Canadian minister slams bishops’ criticism of anti-human smuggling bill

OTTAWA, Ontario – Jason Kenney, minister of citizenship, immigration and multiculturalism, has fired back at Canada’s bishops who criticized his recently introduced anti-human smuggling bill.

The views expressed by the Canadian Conference of Catholic Bishops’ justice and peace commission in a Nov. 25 letter reflect a “long tradition of ideological bureaucrats who work for the bishops’ conference producing political letters signed by pastors who may not have specialized knowledge in certain areas of policy,” Kenney said in an interview.

The bishops’ intervention underscores the reason why “the church makes the detailed application of moral principles in public policy the prudential responsibility of legislators who have a technical knowledge of how to apply the principles,” he said.

The bishops warned that portions of the Preventing Human Smugglers From Abusing Canada’s Immigration System Act now before the House of Commons might contravene international and Canadian law concerning the rights of refugees.

The bishops reminded Kenney that national interests and security concerns should not trump human dignity.

“We believe that human smuggling undermines human dignity,” Kenney said. “It’s an industry of profiteers who sell people an illegal service to smuggle them to countries in the most dangerous way possible.

“My single greatest concern about this wave of human smuggling is that people will die seeking to come to Canada in this way,” he added. Canada has a “real moral obligation to do everything we reasonably can to prevent rusty, leaky boats” full of migrants from crossing the Pacific Ocean, the minister said.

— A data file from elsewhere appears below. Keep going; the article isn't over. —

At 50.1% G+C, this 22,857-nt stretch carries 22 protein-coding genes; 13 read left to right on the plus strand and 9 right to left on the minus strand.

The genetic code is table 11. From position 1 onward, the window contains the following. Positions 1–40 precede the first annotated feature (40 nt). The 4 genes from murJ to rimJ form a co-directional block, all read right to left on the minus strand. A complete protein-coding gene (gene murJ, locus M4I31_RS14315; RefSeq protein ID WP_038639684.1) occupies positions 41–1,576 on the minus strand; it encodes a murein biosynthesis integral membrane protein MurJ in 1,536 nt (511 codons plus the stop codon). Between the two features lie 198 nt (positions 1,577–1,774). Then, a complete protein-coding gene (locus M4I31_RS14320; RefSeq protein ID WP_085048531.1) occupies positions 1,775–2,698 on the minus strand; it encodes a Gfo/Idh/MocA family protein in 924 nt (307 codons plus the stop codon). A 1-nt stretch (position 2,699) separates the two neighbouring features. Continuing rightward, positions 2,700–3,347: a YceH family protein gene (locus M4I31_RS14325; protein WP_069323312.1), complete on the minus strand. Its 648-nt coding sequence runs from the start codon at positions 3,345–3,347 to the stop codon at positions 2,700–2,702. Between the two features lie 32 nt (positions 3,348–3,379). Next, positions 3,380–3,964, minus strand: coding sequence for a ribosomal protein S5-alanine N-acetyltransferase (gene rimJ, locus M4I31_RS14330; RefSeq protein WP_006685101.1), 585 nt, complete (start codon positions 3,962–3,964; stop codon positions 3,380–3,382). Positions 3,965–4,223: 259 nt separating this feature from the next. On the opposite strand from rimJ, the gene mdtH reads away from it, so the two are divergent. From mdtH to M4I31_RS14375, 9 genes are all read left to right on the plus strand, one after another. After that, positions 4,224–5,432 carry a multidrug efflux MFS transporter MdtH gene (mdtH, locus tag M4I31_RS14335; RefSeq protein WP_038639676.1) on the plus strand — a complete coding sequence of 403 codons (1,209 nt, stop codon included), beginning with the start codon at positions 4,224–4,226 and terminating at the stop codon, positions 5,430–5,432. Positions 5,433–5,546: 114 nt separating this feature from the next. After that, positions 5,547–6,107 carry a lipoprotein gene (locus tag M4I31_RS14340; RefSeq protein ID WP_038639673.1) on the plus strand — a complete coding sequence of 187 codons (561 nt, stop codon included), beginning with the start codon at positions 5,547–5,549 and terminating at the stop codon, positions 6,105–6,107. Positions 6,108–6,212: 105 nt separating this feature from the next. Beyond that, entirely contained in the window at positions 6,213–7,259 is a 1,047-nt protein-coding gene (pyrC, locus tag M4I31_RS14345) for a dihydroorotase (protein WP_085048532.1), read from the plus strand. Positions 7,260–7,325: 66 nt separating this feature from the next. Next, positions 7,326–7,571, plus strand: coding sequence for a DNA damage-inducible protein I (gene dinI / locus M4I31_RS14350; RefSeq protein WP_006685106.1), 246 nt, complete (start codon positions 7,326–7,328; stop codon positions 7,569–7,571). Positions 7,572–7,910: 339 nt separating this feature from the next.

The bishops failed to address the ethical obligation to stop smuggling, he said.

Kenney, a devout Catholic, said the letter “falsely suggests that the bill seeks to ‘punish refugees.’“

“That’s ridiculous,” he said. “We will not deport anyone determined to be a bona fide refugee.”

The bishops said the bill would penalize refugees more than it would penalize smugglers and noted that it authorizes the detention of people for long periods, a violation of the international convention governing refugees signed by Canada.

“Even those who arrive through an illegal and dangerous human smuggling operation would be potentially eligible for permanent residency after a five-year period,” Kenney said.

The bishops also said the bill “risks creating serious obstacles to sponsorship and family reunification,” but Kenney argued the steps are necessary to deter people from paying smugglers to get into Canada.

“If you help to finance a criminal smuggling syndicate to come to Canada, there is a consequence that you won’t enjoy privilege of family sponsorship for a period of five years,” he said. “We don’t think that’s unreasonable.”

Kenney noted the bishops’ objection to the bill’s detention provisions, which he described as far more modest “for people who just show up” than those that exist in other liberal democracies. They are based on “the simple legal principle that states have the right and responsibility to protect the integrity of their borders and to ensure legal migration,” he said.

“(The bishops) say just target the smugglers with enhanced penalties,” Kenney said. “That alone would be completely ineffective.”

Most of the smugglers “live beyond the reach of our law,” he said, noting not a single charge has been filed under legal provisions already available.

“These are the kinds of prudential considerations that I have an obligation to take into account,” the minister said. “I can’t just whip off a 300-word letter and wash my hands of the problem.”

Kenney suggested that the bishops’ conference staff members who write letters on public policy issues or the bishops themselves bring their concerns to government officials rather than “cut and paste” arguments circulating in “fake grassroots coalitions” of “special interest groups in the immigration industry.”

Kenney also said the bishops’ conference has not said anything on the 20 percent increase in the resettlement of refugees even though the program is “hugely unpopular politically.”

Catholic Review

Catholic Review

The Catholic Review is the official publication of the Archdiocese of Baltimore.